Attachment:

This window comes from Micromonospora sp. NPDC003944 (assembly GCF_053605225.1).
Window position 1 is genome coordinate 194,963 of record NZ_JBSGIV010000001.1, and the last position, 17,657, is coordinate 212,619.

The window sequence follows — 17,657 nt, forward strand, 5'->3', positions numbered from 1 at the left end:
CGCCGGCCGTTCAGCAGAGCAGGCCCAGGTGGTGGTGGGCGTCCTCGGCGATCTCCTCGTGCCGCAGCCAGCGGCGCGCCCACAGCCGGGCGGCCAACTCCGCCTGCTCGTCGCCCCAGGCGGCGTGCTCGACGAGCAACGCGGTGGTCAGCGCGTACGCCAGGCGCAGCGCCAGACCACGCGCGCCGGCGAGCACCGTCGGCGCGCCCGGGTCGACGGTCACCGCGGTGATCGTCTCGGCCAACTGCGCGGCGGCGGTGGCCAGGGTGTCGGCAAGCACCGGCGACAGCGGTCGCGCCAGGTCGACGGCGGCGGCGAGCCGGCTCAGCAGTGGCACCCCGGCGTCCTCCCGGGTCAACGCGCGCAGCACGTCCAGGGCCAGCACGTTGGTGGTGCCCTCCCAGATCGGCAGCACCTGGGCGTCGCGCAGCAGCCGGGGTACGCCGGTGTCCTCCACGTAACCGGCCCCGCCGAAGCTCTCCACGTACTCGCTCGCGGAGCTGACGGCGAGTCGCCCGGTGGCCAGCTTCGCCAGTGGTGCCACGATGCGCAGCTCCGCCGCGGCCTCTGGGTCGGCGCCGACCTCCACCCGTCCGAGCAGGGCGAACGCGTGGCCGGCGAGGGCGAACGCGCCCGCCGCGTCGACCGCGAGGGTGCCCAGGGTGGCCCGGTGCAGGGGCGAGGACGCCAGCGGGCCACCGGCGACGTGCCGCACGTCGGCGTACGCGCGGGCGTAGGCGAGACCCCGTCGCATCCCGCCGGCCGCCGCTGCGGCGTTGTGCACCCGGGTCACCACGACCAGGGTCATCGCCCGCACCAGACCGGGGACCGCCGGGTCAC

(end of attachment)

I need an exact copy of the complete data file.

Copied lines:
This window comes from Micromonospora sp. NPDC003944 (assembly GCF_053605225.1).
Window position 1 is genome coordinate 194,963 of record NZ_JBSGIV010000001.1, and the last position, 17,657, is coordinate 212,619.

The window sequence follows — 17,657 nt, forward strand, 5'->3', positions numbered from 1 at the left end:
CGCCGGCCGTTCAGCAGAGCAGGCCCAGGTGGTGGTGGGCGTCCTCGGCGATCTCCTCGTGCCGCAGCCAGCGGCGCGCCCACAGCCGGGCGGCCAACTCCGCCTGCTCGTCGCCCCAGGCGGCGTGCTCGACGAGCAACGCGGTGGTCAGCGCGTACGCCAGGCGCAGCGCCAGACCACGCGCGCCGGCGAGCACCGTCGGCGCGCCCGGGTCGACGGTCACCGCGGTGATCGTCTCGGCCAACTGCGCGGCGGCGGTGGCCAGGGTGTCGGCAAGCACCGGCGACAGCGGTCGCGCCAGGTCGACGGCGGCGGCGAGCCGGCTCAGCAGTGGCACCCCGGCGTCCTCCCGGGTCAACGCGCGCAGCACGTCCAGGGCCAGCACGTTGGTGGTGCCCTCCCAGATCGGCAGCACCTGGGCGTCGCGCAGCAGCCGGGGTACGCCGGTGTCCTCCACGTAACCGGCCCCGCCGAAGCTCTCCACGTACTCGCTCGCGGAGCTGACGGCGAGTCGCCCGGTGGCCAGCTTCGCCAGTGGTGCCACGATGCGCAGCTCCGCCGCGGCCTCTGGGTCGGCGCCGACCTCCACCCGTCCGAGCAGGGCGAACGCGTGGCCGGCGAGGGCGAACGCGCCCGCCGCGTCGACCGCGAGGGTGCCCAGGGTGGCCCGGTGCAGGGGCGAGGACGCCAGCGGGCCACCGGCGACGTGCCGCACGTCGGCGTACGCGCGGGCGTAGGCGAGACCCCGTCGCATCCCGCCGGCCGCCGCTGCGGCGTTGTGCACCCGGGTCACCACGACCAGGGTCATCGCCCGCACCAGACCGGGGACCGCCGGGTCAC